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A History of the Gipsies by Walter Simson

The dialect of the English Gipsies


I

observed to this woman that her language would, in course of time, be lost. She replied, with great seriousness, "It will never be forgotten, sir; it is in our hearts, and as long as a single Tinkler exists, it will be remembered." I further enquired of her, how many of her tribe were in Scotland. Her answer was, "There are several thousand; and there are many respectable shop-keepers and house-holders in Scotland that are Gipsies." I requested of this woman the Gipsy word for God.[196] She said they had no corresponding word for God in their speech; adding, that she thought "it as well, as it prevented them having their Maker's name often unnecessarily and sinfully in their mouths." She acknowledged the justice, and highly approved of the punishment of death for murder; but she condemned, most bitterly, the law that took away the lives of human beings for stealing. She dwelt on the advantages which her secret speech gave her tribe in transacting business in markets. She said that she was descended from the first Gipsy family in Scotland. I was satisfied that she was sprung from the second, if not the first, family. I could make out, with tolerable certainty, the links of her descent for four generations of Gipsies. I have already described the splendid style in which her ancestors travelled in Tweed-dale. Her mother, above eighty years of age, also called at my house. Both were fortune-tellers. It was evident, from this woman's manner, that she knew much she would not communicate.
Like the Gipsy chief, in presence of Dr. Bright, at Csurgo, in Hungary, she, in a short time, became impatient; and, apparently, when a certain hour arrived, she insisted upon being allowed to depart. She would not submit to be questioned any longer.

[196] Ponqueville, in his travels, says that the Gipsies in the Levant have no words in their language to express either God or the soul. Of ten words of the Greek Gipsy, given by him, five of them are in use in Scotland.--_Paris_, 1820.

[The Gipsy for God, according to Grellmann, is _Dewe_, _Dewel_, _Dewol_, _Dewla_.]--ED.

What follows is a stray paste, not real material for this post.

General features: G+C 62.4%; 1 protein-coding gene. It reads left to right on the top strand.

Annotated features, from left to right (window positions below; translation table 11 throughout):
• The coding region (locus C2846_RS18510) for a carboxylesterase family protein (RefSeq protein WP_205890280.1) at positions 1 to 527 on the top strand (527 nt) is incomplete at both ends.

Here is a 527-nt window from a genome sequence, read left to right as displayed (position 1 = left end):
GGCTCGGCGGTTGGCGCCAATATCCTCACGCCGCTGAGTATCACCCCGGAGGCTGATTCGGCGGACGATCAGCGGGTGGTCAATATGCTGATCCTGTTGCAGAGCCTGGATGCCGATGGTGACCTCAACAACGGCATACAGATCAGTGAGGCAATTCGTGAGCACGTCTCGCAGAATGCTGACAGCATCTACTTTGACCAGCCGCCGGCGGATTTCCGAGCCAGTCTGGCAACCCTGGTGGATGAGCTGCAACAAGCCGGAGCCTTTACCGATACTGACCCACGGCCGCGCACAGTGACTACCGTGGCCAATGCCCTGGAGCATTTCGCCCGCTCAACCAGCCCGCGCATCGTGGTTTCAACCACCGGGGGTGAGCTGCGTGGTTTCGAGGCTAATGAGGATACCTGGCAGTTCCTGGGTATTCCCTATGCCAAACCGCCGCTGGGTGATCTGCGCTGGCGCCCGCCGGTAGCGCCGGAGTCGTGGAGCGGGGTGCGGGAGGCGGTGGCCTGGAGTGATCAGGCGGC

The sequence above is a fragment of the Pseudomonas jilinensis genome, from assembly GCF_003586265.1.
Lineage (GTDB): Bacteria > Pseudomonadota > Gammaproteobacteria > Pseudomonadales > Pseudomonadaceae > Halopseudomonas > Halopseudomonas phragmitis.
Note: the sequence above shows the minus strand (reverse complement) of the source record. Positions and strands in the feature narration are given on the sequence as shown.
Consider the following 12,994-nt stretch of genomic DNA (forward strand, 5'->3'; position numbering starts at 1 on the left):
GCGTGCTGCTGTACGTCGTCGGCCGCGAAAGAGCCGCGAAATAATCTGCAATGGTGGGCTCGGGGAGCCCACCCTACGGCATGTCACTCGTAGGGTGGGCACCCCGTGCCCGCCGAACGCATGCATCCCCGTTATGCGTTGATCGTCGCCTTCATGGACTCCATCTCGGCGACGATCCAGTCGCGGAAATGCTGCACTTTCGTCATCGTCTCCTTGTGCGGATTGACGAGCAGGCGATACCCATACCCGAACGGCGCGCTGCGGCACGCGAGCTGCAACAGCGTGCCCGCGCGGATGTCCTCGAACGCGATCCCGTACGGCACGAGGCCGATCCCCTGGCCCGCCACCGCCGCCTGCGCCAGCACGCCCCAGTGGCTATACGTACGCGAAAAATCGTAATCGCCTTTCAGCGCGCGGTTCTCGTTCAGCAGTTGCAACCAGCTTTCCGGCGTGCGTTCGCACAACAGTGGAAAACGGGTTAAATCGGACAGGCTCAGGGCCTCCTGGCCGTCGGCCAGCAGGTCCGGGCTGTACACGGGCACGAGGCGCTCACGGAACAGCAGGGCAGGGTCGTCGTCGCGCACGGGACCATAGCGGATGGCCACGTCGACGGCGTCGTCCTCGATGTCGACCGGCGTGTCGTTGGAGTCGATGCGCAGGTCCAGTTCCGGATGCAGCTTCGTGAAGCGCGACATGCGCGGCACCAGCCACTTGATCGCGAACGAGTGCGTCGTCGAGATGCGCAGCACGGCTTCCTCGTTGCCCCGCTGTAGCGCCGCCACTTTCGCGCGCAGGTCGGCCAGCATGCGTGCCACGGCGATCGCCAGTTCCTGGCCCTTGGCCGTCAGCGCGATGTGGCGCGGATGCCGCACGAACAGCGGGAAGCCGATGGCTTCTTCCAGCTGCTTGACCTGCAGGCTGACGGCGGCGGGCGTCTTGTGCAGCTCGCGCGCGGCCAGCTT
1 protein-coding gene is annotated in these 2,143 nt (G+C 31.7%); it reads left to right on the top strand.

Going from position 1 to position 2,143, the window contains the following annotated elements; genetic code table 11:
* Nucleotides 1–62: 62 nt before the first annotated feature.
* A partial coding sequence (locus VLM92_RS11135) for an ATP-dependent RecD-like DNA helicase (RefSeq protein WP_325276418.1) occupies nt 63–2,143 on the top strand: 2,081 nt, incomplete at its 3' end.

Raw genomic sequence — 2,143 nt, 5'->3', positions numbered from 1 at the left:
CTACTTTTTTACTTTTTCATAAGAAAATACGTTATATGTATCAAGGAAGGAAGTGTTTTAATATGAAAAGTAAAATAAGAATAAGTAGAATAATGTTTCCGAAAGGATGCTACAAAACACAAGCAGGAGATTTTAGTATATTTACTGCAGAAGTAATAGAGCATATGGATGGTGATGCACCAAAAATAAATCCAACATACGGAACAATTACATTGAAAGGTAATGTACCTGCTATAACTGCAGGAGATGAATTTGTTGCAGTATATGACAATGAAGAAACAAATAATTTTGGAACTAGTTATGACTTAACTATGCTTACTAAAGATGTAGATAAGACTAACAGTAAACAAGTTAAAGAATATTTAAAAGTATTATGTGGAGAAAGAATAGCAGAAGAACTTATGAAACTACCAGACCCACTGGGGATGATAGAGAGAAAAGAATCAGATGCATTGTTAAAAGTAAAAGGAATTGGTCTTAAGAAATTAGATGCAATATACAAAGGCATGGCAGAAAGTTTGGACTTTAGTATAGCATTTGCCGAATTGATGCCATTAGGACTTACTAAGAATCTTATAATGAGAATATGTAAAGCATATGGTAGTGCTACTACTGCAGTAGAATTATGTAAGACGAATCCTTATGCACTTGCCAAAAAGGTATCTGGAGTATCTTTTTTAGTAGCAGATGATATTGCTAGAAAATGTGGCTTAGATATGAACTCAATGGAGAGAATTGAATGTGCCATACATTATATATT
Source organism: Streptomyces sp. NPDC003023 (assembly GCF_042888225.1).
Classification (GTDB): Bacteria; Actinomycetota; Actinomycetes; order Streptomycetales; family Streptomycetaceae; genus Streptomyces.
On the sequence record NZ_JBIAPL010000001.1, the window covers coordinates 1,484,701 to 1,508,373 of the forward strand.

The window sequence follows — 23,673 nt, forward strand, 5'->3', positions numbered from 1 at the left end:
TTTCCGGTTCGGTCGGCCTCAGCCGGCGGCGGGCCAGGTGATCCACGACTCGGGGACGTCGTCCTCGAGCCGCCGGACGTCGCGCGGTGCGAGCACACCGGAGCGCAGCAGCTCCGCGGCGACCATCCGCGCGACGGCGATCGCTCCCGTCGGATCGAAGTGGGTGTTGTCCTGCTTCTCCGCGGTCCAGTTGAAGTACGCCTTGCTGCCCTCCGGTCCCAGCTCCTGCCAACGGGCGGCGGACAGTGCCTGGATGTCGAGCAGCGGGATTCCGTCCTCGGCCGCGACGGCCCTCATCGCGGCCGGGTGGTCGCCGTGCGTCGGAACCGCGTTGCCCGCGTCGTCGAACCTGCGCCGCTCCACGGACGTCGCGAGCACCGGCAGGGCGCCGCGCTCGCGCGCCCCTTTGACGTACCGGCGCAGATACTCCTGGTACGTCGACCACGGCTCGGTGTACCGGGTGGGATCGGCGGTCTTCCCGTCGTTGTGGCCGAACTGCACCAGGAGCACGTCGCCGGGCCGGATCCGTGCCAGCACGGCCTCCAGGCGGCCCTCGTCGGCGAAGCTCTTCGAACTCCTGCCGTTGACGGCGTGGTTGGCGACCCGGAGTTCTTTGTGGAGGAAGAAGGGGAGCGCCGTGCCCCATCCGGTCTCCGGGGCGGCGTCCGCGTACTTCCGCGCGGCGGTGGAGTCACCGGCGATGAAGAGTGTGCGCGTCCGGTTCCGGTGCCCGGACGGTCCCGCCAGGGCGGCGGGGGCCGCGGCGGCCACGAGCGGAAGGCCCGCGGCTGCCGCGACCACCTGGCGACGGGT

Owing to the nature of my enquiries, and more particularly the fears of the tribe, I could seldom venture to question the Gipsies regarding their speech, or their ancient customs, with any hope of receiving satisfactory answers, when a third party was present. The following, however, is an instance to the contrary; and the facts witnessed by the gentleman who was with me at the time, are, besides the testimony of the Gipsies themselves, convincing proofs that these people, at the present day, in Scotland, can converse among themselves, on any ordinary subject, in their own language, without making use of a single word of the English tongue.[197]

[197] Had a German listened a whole day to a Gipsy conversation, he would not have understood a single expression.--_Grellmann._

The dialect of the English Gipsies, though mixed with English, is tolerably pure, from the fact of its being intelligible to the race in the centre of Russia.--_Borrow._--ED.

In May, 1829, while near the manse of Inverkeithing, my friend and I accidentally fell in, on the high road, with four children, the youngest of whom appeared to be about four, and the eldest about thirteen, years of age. They were accompanied by a woman, about twenty years old, who had the appearance of being married, but not the mother of any of the children with her. Not one of the whole party could have been taken for a Gipsy, but all had the exact appearance of being the family of some indigent tradesman or labourer. Excepting the woman, whose hair was dark, all of the company had hair of a light colour, some of them inclining


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